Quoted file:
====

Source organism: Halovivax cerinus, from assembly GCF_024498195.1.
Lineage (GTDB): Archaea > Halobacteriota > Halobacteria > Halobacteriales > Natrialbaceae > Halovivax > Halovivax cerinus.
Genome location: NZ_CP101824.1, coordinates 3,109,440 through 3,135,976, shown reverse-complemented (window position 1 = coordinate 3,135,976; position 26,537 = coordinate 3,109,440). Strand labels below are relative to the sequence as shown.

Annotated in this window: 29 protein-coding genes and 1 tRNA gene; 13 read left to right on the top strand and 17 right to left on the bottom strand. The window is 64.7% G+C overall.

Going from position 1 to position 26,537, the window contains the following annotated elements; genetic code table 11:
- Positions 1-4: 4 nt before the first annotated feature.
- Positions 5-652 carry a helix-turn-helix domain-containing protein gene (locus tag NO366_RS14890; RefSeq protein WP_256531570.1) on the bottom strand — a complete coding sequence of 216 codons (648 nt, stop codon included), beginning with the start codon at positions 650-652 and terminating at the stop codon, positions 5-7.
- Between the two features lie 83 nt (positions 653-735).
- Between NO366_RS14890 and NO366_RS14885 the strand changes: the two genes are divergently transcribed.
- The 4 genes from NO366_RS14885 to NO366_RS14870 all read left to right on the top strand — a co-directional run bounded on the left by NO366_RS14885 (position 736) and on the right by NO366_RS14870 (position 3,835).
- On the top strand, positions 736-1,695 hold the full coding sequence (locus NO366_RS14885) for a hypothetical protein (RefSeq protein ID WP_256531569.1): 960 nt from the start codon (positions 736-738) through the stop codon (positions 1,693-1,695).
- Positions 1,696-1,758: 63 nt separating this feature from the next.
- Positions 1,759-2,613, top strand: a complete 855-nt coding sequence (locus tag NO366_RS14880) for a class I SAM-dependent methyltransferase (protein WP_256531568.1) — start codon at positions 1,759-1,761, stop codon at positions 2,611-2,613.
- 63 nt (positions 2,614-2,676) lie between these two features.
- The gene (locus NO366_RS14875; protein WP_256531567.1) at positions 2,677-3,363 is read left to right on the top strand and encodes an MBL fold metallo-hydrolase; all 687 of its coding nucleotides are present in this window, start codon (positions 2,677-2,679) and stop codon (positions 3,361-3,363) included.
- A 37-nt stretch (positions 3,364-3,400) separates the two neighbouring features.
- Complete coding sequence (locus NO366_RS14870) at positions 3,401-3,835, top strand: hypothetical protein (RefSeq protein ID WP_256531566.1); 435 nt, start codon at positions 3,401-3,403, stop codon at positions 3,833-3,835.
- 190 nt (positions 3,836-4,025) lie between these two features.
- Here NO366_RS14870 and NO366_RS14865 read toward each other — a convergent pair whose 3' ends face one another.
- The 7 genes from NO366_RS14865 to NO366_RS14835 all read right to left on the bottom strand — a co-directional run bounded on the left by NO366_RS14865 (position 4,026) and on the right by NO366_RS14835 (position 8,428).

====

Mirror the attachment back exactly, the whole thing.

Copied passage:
Source organism: Halovivax cerinus, from assembly GCF_024498195.1.
Lineage (GTDB): Archaea > Halobacteriota > Halobacteria > Halobacteriales > Natrialbaceae > Halovivax > Halovivax cerinus.
Genome location: NZ_CP101824.1, coordinates 3,109,440 through 3,135,976, shown reverse-complemented (window position 1 = coordinate 3,135,976; position 26,537 = coordinate 3,109,440). Strand labels below are relative to the sequence as shown.

Annotated in this window: 29 protein-coding genes and 1 tRNA gene; 13 read left to right on the top strand and 17 right to left on the bottom strand. The window is 64.7% G+C overall.

Going from position 1 to position 26,537, the window contains the following annotated elements; genetic code table 11:
- Positions 1-4: 4 nt before the first annotated feature.
- Positions 5-652 carry a helix-turn-helix domain-containing protein gene (locus tag NO366_RS14890; RefSeq protein WP_256531570.1) on the bottom strand — a complete coding sequence of 216 codons (648 nt, stop codon included), beginning with the start codon at positions 650-652 and terminating at the stop codon, positions 5-7.
- Between the two features lie 83 nt (positions 653-735).
- Between NO366_RS14890 and NO366_RS14885 the strand changes: the two genes are divergently transcribed.
- The 4 genes from NO366_RS14885 to NO366_RS14870 all read left to right on the top strand — a co-directional run bounded on the left by NO366_RS14885 (position 736) and on the right by NO366_RS14870 (position 3,835).
- On the top strand, positions 736-1,695 hold the full coding sequence (locus NO366_RS14885) for a hypothetical protein (RefSeq protein ID WP_256531569.1): 960 nt from the start codon (positions 736-738) through the stop codon (positions 1,693-1,695).
- Positions 1,696-1,758: 63 nt separating this feature from the next.
- Positions 1,759-2,613, top strand: a complete 855-nt coding sequence (locus tag NO366_RS14880) for a class I SAM-dependent methyltransferase (protein WP_256531568.1) — start codon at positions 1,759-1,761, stop codon at positions 2,611-2,613.
- 63 nt (positions 2,614-2,676) lie between these two features.
- The gene (locus NO366_RS14875; protein WP_256531567.1) at positions 2,677-3,363 is read left to right on the top strand and encodes an MBL fold metallo-hydrolase; all 687 of its coding nucleotides are present in this window, start codon (positions 2,677-2,679) and stop codon (positions 3,361-3,363) included.
- A 37-nt stretch (positions 3,364-3,400) separates the two neighbouring features.
- Complete coding sequence (locus NO366_RS14870) at positions 3,401-3,835, top strand: hypothetical protein (RefSeq protein ID WP_256531566.1); 435 nt, start codon at positions 3,401-3,403, stop codon at positions 3,833-3,835.
- 190 nt (positions 3,836-4,025) lie between these two features.
- Here NO366_RS14870 and NO366_RS14865 read toward each other — a convergent pair whose 3' ends face one another.
- The 7 genes from NO366_RS14865 to NO366_RS14835 all read right to left on the bottom strand — a co-directional run bounded on the left by NO366_RS14865 (position 4,026) and on the right by NO366_RS14835 (position 8,428).